I had to layer up when I left the cafe and it was partly because it was chilly but partly because I was hopeful that the other side would be all downhill! It wasn’t. It was gently rolling for a while until I did get my big downhill I had been expecting, but the road was seriously windy and there were speed limits of 30km on most of the bends. I had to ride with my breaks on for most of the way otherwise I would have come a cropper, and I can say that I have actually broken the speed limit now! I was a long downhill and I was thankful that I didn’t have to come up that way. The road then returned to gently rolling until I reached Princetown, which is not a town, there is nothing there, no supermarket or anything. But there is a hostel so I went straight there to get a bed. I didn’t book anything, it’s off season and everywhere has had plenty of room. This time I was lucky, there were only 2 beds left.
So I have a room in a 14 bed dorm which I am hoping isn’t going to be too noisy, but I think I am tired enough to sleep through anything. Today was really tough. There are a whole range of people here, people from Germany, Estonia and the Netherlands, and a whole coach load of people have just arrived.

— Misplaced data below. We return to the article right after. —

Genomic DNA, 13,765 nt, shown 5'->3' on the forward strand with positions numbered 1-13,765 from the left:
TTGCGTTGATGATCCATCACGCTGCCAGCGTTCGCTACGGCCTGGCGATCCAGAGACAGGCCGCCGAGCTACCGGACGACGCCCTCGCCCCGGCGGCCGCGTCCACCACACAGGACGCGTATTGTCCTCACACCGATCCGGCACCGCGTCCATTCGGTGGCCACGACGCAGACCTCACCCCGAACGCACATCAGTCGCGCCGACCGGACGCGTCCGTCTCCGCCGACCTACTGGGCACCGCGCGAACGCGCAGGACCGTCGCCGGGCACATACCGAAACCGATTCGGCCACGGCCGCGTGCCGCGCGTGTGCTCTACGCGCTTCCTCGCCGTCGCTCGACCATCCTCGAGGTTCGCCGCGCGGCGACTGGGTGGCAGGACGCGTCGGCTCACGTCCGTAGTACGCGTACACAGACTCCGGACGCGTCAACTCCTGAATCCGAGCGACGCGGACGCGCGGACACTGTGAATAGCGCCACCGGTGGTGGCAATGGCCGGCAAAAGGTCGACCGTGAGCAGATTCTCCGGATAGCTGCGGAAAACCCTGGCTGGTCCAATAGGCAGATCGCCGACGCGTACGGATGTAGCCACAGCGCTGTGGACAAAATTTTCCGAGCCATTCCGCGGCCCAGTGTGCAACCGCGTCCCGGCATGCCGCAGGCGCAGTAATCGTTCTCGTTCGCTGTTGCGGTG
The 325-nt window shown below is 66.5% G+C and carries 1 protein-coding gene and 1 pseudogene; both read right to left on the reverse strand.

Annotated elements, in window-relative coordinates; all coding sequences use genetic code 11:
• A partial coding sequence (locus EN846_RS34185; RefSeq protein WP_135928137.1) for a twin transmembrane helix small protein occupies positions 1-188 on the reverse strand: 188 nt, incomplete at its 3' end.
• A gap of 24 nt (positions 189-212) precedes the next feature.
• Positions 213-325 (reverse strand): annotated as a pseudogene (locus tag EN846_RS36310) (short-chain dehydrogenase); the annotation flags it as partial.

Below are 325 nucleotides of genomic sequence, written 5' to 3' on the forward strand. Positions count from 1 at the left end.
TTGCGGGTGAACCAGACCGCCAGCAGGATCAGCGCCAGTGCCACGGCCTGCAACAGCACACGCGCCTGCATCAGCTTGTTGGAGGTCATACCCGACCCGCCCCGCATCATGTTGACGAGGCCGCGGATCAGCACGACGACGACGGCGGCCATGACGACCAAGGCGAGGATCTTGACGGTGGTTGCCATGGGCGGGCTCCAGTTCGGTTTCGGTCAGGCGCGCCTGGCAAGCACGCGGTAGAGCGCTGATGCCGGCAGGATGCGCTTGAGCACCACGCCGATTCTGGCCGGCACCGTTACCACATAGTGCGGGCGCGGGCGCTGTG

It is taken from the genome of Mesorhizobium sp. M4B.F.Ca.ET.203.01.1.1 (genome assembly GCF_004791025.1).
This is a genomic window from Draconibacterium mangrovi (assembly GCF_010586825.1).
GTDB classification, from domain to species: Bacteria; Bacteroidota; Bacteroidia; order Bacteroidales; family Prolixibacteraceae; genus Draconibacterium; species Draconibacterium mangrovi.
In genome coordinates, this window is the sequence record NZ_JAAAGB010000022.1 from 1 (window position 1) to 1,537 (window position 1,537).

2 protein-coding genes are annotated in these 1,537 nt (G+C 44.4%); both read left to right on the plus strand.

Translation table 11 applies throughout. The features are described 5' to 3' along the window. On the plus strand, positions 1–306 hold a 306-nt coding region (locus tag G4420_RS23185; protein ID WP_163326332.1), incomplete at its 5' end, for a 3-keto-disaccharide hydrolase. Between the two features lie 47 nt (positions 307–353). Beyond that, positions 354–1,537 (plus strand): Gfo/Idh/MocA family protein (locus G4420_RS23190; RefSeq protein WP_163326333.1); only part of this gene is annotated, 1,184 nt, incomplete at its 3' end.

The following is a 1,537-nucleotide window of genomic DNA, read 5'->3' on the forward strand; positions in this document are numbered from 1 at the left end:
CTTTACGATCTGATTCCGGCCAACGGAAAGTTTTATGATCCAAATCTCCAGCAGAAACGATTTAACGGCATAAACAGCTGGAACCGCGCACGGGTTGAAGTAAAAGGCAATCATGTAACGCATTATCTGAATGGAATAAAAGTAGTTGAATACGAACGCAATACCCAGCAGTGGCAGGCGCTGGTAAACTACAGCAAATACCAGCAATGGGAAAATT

It’s not the greatest hostel I have stayed in. The kitchen facilities are crap and the beds are old and squeaky, no wifi (everyone here is so unhappy about this!) but I am inside in the warm and dry and that’s what matters. I took a shower straight away to get rid of all the white salty tide marks all over my face, then I ate the pasta I would have eaten for lunch, which worked out for the best because I could just heat it up in the microwave. By this time I was so hungry that I did the same as I did last night and stuffed it down so quickly I felt sick afterwards.
I really hope tomorrow is going to be a bit flatter.
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663 million people across the globe are living without access to clean, safe water. That’s 1 in 10 people. A child dies every 90 seconds from a water related disease. One third of the worlds population – 2.4 billion people – don’t have access to adequate sanitation.